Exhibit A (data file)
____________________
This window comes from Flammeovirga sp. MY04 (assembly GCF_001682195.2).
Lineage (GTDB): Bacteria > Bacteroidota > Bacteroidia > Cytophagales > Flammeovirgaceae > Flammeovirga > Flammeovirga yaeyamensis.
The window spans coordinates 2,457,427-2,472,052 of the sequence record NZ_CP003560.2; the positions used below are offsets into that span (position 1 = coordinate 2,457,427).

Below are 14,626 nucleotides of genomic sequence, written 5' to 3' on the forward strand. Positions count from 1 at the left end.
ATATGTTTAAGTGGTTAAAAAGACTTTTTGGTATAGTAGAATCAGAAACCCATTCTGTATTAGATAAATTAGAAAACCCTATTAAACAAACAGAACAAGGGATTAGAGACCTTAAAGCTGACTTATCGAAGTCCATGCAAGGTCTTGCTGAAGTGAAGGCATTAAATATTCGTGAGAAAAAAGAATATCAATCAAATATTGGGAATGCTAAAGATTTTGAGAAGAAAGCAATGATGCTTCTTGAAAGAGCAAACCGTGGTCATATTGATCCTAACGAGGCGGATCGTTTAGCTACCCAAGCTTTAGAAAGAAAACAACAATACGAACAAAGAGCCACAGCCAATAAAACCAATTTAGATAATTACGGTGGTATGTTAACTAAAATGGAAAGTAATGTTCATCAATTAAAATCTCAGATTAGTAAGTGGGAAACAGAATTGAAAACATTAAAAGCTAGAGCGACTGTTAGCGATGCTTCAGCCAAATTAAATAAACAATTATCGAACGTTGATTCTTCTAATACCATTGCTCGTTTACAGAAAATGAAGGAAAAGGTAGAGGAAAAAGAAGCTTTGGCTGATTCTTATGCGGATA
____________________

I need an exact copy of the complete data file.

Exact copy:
This window comes from Flammeovirga sp. MY04 (assembly GCF_001682195.2).
Lineage (GTDB): Bacteria > Bacteroidota > Bacteroidia > Cytophagales > Flammeovirgaceae > Flammeovirga > Flammeovirga yaeyamensis.
The window spans coordinates 2,457,427-2,472,052 of the sequence record NZ_CP003560.2; the positions used below are offsets into that span (position 1 = coordinate 2,457,427).

Below are 14,626 nucleotides of genomic sequence, written 5' to 3' on the forward strand. Positions count from 1 at the left end.
ATATGTTTAAGTGGTTAAAAAGACTTTTTGGTATAGTAGAATCAGAAACCCATTCTGTATTAGATAAATTAGAAAACCCTATTAAACAAACAGAACAAGGGATTAGAGACCTTAAAGCTGACTTATCGAAGTCCATGCAAGGTCTTGCTGAAGTGAAGGCATTAAATATTCGTGAGAAAAAAGAATATCAATCAAATATTGGGAATGCTAAAGATTTTGAGAAGAAAGCAATGATGCTTCTTGAAAGAGCAAACCGTGGTCATATTGATCCTAACGAGGCGGATCGTTTAGCTACCCAAGCTTTAGAAAGAAAACAACAATACGAACAAAGAGCCACAGCCAATAAAACCAATTTAGATAATTACGGTGGTATGTTAACTAAAATGGAAAGTAATGTTCATCAATTAAAATCTCAGATTAGTAAGTGGGAAACAGAATTGAAAACATTAAAAGCTAGAGCGACTGTTAGCGATGCTTCAGCCAAATTAAATAAACAATTATCGAACGTTGATTCTTCTAATACCATTGCTCGTTTACAGAAAATGAAGGAAAAGGTAGAGGAAAAAGAAGCTTTGGCTGATTCTTATGCGGATA